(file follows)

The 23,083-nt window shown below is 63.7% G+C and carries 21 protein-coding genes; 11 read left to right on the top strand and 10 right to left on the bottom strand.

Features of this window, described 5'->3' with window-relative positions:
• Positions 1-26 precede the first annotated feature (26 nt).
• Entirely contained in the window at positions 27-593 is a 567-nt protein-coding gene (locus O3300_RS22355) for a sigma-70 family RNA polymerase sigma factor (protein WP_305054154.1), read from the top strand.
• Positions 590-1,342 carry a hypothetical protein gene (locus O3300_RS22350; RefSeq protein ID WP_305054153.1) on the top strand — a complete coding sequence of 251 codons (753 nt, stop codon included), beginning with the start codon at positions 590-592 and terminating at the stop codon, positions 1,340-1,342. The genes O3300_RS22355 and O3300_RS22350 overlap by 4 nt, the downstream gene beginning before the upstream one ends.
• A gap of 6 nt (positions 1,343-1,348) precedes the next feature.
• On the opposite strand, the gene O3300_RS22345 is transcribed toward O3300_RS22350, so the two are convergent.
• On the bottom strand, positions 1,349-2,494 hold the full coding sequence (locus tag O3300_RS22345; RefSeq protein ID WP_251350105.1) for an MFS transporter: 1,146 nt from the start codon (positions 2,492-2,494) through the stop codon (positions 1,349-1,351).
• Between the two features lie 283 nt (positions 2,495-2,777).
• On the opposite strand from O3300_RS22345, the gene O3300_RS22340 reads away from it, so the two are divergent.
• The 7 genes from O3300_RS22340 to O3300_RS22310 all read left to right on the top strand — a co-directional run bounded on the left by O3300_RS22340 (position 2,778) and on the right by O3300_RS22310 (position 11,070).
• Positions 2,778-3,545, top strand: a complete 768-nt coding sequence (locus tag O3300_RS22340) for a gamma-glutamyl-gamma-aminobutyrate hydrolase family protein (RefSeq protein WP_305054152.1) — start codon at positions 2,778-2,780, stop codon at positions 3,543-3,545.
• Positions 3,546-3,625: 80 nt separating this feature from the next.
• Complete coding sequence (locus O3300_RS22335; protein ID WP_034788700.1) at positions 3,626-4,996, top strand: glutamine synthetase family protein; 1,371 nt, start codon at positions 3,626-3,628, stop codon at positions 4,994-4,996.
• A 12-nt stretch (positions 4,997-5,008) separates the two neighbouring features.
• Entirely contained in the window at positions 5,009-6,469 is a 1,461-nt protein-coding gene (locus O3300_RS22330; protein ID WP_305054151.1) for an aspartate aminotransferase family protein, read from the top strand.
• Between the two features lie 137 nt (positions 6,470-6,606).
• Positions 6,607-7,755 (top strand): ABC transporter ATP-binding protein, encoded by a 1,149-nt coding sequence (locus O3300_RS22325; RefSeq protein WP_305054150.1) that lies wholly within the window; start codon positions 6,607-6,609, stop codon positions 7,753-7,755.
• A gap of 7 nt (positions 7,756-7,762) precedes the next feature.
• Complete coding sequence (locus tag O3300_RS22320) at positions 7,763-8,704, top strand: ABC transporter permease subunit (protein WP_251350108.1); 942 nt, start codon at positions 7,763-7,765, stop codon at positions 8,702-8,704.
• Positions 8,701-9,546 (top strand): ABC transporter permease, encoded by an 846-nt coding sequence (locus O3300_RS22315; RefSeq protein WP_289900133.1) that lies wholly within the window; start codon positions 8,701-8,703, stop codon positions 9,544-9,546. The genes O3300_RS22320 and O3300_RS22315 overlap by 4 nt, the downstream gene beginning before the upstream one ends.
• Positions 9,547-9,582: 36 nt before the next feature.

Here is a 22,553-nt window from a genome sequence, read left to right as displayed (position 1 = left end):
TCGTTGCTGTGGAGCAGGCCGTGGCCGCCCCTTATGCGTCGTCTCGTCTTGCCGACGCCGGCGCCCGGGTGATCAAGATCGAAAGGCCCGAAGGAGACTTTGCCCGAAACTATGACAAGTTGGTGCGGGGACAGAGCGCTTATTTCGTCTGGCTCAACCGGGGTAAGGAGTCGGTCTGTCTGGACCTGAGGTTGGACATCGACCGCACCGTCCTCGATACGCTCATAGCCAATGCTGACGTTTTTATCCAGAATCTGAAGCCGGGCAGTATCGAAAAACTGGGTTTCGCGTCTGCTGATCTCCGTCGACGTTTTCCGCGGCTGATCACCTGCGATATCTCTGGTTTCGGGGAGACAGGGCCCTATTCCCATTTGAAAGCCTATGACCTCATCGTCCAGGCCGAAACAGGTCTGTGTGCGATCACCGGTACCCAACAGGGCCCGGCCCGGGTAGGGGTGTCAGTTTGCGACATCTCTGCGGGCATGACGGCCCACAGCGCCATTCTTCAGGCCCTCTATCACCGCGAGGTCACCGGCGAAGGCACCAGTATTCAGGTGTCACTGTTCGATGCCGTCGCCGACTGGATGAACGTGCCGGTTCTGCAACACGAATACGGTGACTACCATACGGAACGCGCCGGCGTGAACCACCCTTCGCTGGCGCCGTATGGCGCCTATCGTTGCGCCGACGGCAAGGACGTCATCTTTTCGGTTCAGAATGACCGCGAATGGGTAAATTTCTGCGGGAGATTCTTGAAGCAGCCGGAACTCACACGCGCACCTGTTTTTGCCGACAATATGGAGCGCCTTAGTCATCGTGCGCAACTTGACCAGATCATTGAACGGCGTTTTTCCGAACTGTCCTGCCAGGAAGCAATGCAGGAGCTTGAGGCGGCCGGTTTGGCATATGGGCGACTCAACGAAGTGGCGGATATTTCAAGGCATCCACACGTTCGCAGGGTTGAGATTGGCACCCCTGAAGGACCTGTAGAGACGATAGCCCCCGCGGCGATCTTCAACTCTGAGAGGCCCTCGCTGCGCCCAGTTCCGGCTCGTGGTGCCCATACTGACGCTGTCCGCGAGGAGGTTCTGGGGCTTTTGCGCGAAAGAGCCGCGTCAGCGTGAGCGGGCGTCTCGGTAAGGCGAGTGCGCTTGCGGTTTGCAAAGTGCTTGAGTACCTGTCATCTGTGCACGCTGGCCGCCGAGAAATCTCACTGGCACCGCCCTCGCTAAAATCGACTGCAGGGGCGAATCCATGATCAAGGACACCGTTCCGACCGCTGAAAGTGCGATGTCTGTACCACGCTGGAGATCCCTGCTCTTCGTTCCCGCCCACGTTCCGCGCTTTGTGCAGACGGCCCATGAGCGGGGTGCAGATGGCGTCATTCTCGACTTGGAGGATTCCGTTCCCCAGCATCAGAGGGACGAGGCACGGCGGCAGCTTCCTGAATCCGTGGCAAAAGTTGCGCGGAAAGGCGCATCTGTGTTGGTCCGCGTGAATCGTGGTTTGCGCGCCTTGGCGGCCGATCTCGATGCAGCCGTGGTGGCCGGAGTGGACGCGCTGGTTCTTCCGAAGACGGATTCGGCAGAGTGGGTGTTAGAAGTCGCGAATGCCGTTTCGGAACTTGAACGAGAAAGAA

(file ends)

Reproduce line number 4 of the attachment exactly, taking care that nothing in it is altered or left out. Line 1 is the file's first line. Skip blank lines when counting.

• Entirely contained in the window at positions 27-593 is a 567-nt protein-coding gene (locus O3300_RS22355) for a sigma-70 family RNA polymerase sigma factor (protein WP_305054154.1), read from the top strand.